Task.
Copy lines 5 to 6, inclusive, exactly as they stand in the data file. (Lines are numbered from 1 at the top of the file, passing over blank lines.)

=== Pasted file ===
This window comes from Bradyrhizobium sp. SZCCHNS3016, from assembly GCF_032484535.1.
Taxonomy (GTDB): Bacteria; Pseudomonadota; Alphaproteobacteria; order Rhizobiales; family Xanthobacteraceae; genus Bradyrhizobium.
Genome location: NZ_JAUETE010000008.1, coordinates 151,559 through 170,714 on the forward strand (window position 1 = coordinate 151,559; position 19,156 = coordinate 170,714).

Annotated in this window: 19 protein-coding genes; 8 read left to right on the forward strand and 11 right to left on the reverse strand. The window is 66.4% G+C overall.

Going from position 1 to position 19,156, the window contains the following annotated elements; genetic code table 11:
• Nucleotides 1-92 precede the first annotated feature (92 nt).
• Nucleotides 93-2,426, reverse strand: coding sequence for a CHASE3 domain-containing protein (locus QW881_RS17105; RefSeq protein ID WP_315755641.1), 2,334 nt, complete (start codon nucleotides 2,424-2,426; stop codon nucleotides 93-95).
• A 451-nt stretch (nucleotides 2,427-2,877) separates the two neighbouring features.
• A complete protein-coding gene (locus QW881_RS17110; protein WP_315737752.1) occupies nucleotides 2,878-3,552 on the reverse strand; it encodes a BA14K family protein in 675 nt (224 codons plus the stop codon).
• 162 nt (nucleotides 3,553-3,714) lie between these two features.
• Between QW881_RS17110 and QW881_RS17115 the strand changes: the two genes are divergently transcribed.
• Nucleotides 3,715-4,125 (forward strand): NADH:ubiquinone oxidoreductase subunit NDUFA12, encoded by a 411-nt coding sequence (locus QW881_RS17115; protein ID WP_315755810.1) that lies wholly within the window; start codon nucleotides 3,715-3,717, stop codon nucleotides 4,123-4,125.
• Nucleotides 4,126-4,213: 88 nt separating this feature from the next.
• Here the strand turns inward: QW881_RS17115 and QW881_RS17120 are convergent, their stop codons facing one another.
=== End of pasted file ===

Going from position 1 to position 19,156, the window contains the following annotated elements; genetic code table 11:
• Nucleotides 1-92 precede the first annotated feature (92 nt).